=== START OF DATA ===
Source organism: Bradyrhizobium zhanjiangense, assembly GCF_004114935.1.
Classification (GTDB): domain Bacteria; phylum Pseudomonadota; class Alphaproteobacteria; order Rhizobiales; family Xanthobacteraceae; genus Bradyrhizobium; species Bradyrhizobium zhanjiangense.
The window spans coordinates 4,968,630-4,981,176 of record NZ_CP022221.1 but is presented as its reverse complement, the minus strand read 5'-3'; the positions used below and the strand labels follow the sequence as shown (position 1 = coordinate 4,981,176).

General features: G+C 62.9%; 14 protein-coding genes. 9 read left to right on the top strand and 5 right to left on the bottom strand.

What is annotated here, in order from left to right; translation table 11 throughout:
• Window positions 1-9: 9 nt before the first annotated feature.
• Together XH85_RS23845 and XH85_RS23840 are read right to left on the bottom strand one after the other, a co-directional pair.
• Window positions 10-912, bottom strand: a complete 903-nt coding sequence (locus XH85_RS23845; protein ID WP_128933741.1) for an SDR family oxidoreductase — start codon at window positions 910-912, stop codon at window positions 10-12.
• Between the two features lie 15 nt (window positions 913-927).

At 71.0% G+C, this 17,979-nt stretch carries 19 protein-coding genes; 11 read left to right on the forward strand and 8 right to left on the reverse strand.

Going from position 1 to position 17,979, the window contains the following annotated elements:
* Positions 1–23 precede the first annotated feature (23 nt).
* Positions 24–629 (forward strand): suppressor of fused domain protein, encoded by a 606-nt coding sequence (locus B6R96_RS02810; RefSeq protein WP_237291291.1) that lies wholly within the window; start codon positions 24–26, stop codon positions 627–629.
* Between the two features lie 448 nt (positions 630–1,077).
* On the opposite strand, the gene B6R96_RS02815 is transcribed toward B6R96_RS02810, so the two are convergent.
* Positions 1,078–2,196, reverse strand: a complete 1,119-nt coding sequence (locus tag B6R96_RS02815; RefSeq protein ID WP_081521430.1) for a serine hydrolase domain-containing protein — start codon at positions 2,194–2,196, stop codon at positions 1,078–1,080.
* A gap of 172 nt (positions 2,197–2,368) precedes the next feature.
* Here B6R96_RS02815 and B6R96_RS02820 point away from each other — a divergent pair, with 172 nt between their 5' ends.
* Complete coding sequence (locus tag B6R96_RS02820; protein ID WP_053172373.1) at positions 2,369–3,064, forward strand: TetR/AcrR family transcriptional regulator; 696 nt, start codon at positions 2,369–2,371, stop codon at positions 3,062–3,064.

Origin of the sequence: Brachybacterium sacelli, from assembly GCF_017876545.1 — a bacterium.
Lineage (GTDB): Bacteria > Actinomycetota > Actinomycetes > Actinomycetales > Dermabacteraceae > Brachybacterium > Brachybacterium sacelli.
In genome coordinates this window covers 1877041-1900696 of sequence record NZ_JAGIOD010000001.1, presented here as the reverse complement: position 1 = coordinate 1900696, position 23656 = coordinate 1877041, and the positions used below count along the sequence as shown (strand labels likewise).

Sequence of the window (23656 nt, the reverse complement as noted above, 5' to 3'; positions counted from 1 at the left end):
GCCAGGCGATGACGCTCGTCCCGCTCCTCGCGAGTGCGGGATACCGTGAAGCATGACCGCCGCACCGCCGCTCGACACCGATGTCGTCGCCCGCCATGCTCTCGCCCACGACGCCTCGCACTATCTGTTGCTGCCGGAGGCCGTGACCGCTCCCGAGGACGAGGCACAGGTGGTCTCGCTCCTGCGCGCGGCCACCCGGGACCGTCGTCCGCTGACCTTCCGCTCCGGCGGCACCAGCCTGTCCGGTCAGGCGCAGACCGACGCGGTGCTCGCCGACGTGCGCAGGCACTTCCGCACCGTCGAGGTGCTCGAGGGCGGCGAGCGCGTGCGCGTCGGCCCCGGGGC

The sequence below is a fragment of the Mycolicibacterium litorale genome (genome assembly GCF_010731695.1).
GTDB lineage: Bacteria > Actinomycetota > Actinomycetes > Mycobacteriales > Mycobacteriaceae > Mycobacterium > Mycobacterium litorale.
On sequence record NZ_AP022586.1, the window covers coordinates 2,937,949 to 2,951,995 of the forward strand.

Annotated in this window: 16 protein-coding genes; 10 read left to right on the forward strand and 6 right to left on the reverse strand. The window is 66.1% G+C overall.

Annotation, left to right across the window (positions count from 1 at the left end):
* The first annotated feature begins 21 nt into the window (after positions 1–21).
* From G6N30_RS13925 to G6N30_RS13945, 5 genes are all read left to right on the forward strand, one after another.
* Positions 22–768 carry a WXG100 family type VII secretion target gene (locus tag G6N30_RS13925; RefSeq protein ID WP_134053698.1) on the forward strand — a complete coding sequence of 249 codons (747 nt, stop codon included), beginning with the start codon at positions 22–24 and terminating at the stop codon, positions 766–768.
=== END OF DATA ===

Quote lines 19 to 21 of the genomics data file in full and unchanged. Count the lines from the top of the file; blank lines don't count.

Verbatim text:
* Complete coding sequence (locus tag B6R96_RS02820; protein ID WP_053172373.1) at positions 2,369–3,064, forward strand: TetR/AcrR family transcriptional regulator; 696 nt, start codon at positions 2,369–2,371, stop codon at positions 3,062–3,064.

Origin of the sequence: Brachybacterium sacelli, from assembly GCF_017876545.1 — a bacterium.
Lineage (GTDB): Bacteria > Actinomycetota > Actinomycetes > Actinomycetales > Dermabacteraceae > Brachybacterium > Brachybacterium sacelli.